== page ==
With all the talk about the starters stinking out the joint recently, why is there NO criticism yet of Robbie Cano? We are 23 games (1/7) into the season, and Cano is at .255-1-4. 1 Homer, 4 RBI from someone supposed to be a middle of the order presence—in 1/7th of the season! .255, or about fifty points LOWER than expected? How about someone writing about Teixeira’s .233 besides me? Or Martin’s .158? How about making Kevin Long accountable? (Isn’t this the same Kevin Long who wanted to change Jeter’s swing last year and bleeped Jeter up until Jeter got hurt and consulted his own hitting guru?)

1 run, on seven hits, against someone who hadn’t won in 11 months. Sheesh.

As for Hughes, 5 2/3, 4 R, 4 H, 1 walk, 6 K. 2 HRs hurt his line.

You put an infielder in the outfield, eventually it hurts you. Remember when the Yanks did that with Enrique Wilson (he f/d up and the Boss wasted no time in trading for Mondesi)? Nunez misplayed a ball tonight and it led to unearned runs.

Logan 3 batters. No outs, two hits, An E-7 by Nunez. Two unearned runs. 0.96 ERA

Wade 1 1/3, 0 R, 1 H, 1 walk, 2 K. 1.50

Sorian0 1 IP, 1 R, 2 h, 0 walks 1 K. 2.25.

D.J. Mitchell his MLB debut. 0 r, 2 h, 0 walks, 1 K.

A better outing by Hughes, but probably not enough to keep his rotation spot.

Game 5. Yanks win excruciating game 5-4 in 12

Sometimes, you win ugly.


On a night where Freddy Garcia threw FIVE wild pitches and the bats were 1 for 16 with RISP before the eventual game-winning hit, the Yanks pulled out a 5-4 win in 12 innings.

Derek Jeter led off the game with a HR, #241 of his career. Swisher then doubled, but was left stranded—a recurring theme on this night. (While the Yanks wound up 2 for 18 w/risp tonight—making them 10 for 53 for the season [yuk]—the Orioles were 0 for 8 w/risp themselves.)

In the bottom of the first, Garcia gave up a game-tying run. With two out and men on first and second, Garcia threw a WP—then another—and the O’s were up 2-1.

The O’s went up 3-1 in the fourth with help of .., yes, another WP and an E-2 by Martin.

In the fifth, a double, sac bunt and groundout for the O’s, then the run scores on … ready for it? Another wild pitch.

Garcia went just 4 2/3, 4 R, 3 ER, 4 H, 3 walks, 3 K. … and FIVE wild pitches.

Not even A.J. Burnett did that.

The Yankees bullpen saved the Yanks’ ass tonight. 7 1/3 innings, no runs, just 2 hits.

….and it started with the rookie, David Phelps. 2 1/3, 0 R, 0 H, 0 walks and 4 K.

The Yanks tied it in the sixth. With the bases loaded, Andruw Jones got a SF, and the Yanks caught a break when Mark Reynolds made an E-5 with two out to enable the Yanks to cut the score to 4-3. Gardner then singled in the tying run. Reynolds’ error meant two unearned runs.

After that, it was a war of attrition.

Robertson the 8th. 0 R, 0 H, 1 walk, 1 K.

The 9th– Logan 1 batter, a hit.

Cory Wade with a great effort. 2 1/3, IP, 0 R, 1 H, 1 walk and 4 K, and an escape in the 9th worthy of Houdini (or David Robertson). See below.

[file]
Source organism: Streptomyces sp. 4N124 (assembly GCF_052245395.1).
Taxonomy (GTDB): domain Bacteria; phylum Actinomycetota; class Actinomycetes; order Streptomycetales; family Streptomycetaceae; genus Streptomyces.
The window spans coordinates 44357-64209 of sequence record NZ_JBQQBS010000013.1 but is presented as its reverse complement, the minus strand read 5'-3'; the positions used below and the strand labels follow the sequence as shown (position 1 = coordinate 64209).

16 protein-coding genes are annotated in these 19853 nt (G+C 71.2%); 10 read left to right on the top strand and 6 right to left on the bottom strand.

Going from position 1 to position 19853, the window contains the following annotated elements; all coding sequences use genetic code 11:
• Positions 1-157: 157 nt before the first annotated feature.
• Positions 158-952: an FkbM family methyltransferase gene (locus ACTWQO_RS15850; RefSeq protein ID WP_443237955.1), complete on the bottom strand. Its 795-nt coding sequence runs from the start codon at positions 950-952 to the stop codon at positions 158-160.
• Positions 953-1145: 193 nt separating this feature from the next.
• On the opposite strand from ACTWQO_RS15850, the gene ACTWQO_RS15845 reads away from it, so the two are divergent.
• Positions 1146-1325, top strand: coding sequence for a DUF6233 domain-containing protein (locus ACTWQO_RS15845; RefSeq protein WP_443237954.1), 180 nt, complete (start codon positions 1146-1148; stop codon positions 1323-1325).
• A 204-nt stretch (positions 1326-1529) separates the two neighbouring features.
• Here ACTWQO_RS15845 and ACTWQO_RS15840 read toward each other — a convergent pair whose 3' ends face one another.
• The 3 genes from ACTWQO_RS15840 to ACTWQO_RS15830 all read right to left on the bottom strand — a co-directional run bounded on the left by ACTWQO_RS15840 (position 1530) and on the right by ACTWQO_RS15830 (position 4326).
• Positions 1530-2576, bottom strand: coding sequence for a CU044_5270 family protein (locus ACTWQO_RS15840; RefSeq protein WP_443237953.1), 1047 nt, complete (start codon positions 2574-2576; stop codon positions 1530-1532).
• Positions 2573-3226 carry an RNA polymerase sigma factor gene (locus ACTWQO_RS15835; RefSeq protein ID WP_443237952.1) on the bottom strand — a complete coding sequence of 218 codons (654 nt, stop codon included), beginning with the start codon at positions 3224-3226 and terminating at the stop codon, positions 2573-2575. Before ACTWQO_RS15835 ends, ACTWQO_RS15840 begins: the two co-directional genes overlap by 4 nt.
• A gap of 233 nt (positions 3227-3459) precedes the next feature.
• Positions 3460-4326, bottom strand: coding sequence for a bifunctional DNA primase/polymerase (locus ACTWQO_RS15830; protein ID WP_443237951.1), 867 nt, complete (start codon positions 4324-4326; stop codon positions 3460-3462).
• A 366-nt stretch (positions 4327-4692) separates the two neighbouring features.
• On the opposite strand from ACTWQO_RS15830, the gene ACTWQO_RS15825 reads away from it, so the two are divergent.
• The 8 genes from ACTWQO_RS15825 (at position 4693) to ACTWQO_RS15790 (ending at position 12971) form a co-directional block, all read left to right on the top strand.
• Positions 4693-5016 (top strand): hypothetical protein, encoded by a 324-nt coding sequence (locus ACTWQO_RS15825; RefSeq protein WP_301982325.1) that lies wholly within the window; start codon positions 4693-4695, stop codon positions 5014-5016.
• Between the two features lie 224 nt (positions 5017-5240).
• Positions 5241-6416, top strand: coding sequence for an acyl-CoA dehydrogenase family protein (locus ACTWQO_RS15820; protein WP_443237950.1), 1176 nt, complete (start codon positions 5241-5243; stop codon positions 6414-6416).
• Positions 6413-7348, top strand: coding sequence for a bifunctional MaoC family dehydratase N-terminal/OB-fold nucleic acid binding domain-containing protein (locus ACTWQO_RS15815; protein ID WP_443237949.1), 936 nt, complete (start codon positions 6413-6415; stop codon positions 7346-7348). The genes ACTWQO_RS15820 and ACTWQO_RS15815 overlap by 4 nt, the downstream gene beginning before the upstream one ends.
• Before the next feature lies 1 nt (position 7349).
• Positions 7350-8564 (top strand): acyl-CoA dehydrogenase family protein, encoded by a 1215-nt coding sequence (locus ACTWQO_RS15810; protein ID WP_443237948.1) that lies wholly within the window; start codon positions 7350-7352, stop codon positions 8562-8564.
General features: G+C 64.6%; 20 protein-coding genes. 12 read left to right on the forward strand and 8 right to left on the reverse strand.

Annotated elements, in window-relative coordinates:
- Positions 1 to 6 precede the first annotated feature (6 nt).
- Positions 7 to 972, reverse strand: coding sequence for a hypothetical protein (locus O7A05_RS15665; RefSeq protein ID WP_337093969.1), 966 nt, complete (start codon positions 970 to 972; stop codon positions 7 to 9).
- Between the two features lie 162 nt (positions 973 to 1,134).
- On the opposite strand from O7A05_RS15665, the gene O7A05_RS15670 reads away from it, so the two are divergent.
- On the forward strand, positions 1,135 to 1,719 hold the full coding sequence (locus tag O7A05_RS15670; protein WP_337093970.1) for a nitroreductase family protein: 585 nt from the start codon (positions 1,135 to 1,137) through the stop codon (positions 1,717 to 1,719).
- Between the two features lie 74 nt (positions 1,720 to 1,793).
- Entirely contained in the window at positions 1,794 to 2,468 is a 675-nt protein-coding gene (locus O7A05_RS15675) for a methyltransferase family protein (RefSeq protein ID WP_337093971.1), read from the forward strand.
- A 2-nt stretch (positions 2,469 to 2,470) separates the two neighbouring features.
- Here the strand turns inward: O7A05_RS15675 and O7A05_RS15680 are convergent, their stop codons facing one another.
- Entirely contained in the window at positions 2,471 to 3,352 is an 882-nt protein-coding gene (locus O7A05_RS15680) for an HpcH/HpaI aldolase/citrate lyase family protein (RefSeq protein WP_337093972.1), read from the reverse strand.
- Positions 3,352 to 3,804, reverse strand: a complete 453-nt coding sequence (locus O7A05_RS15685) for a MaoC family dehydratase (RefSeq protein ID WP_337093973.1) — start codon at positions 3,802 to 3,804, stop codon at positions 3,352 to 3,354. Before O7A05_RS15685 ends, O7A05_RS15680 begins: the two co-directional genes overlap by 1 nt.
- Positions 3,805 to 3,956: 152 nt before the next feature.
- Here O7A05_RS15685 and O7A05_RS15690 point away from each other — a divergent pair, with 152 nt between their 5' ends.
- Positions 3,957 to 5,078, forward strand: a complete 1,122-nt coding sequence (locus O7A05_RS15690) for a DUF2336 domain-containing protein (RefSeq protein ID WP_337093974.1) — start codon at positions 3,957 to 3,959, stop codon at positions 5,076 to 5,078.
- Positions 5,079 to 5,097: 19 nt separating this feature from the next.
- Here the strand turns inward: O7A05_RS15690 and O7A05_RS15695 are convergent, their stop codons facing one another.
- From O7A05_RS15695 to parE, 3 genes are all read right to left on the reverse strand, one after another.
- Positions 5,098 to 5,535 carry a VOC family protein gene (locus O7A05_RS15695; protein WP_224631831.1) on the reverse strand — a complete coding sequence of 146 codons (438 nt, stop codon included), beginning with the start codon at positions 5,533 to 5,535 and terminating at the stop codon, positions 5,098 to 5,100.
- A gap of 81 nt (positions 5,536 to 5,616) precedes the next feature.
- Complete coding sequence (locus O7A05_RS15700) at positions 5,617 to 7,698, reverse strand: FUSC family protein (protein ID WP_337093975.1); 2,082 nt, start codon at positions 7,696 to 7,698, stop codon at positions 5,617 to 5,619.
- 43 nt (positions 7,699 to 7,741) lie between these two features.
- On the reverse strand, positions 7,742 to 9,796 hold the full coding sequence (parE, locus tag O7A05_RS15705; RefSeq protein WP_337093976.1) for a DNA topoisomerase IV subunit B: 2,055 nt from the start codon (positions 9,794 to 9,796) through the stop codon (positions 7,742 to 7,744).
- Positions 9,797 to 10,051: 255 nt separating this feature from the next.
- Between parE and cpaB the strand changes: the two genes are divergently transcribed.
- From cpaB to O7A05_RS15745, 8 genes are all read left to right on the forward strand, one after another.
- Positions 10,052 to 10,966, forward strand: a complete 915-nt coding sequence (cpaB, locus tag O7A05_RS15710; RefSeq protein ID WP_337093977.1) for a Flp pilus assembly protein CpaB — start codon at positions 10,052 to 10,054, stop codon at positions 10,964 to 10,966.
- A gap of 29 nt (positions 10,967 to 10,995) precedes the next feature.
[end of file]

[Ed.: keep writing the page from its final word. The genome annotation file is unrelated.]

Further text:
Clay Rapada (W 1-0) 2/3 IP, 0 R, 0 H, 0 walks, 1 K.

In the seventh, a bad decision by 3b Coach Rob Thomson.  Swisher led off the inning with a HBP off his ankle. When Cano doubled, Thomson sent Swisher. He was thrown out at the plate. Forget the ankle, didn’t Swisher have groin trouble the last week of spring training? Sure enough, the Yanks don’t score that inning.

Even after this game, Cano, A-Rod, Teixeira and Granderson (who hit 3-4-5-6 tonight) have a combined total of ONE rbi.

Jeter’s two hits put him now at 3097.

In the bottom of the 9th, the Orioles loaded the bases with two out, but Wade got J.J. Hardy to pop up.

After all the LOB and futileness of offense on both sides, the Yanks finally pushed across a run in the top of the 12th. Cano doubled, Alex grounded out, Cano moving up to third, and Teixeira popped up. Showalter then walked Granderson to set up a force at second and to face Ibanez.

As Ken Singleton pointed out so well on My9, they should have walked Ibanez as well to load the bases, set up the force at any base, and pitch to the weak-hitting new Yankee, backup C Chris Stewart, who replaced Martin at catcher mid-game.

Instead, Ibanez laced a ground-rule double into RCF.

In the bottom of the 12th, the Rivera we know and love was back. Save #604 for the G(reatest) O(f) A(ll) T(ime). a 1-2-3 with 2 K.

It was a win the Yanks didn’t deserve… but will take.

But the clutch hitting has to start coming along… and soon.

Garcia sets wild Yankee record

I’ll have the game report later, but Freddy Garcia set a wild record tonight…one he’d like to forget.

Before tonight, the record for wild pitches Yankee pitchers threw in a game was five—three by Terry Mulholland and two by Donn Pall on 6/24/94.

Tonight, Garcia threw five—-by HIMSELF.

Imagine. Not even A.J. Burnett (the Yanks single season holder with 25) did THAT.


Oh yeah….those ten wild pitches in the two games? Buck Showalter saw every one of them.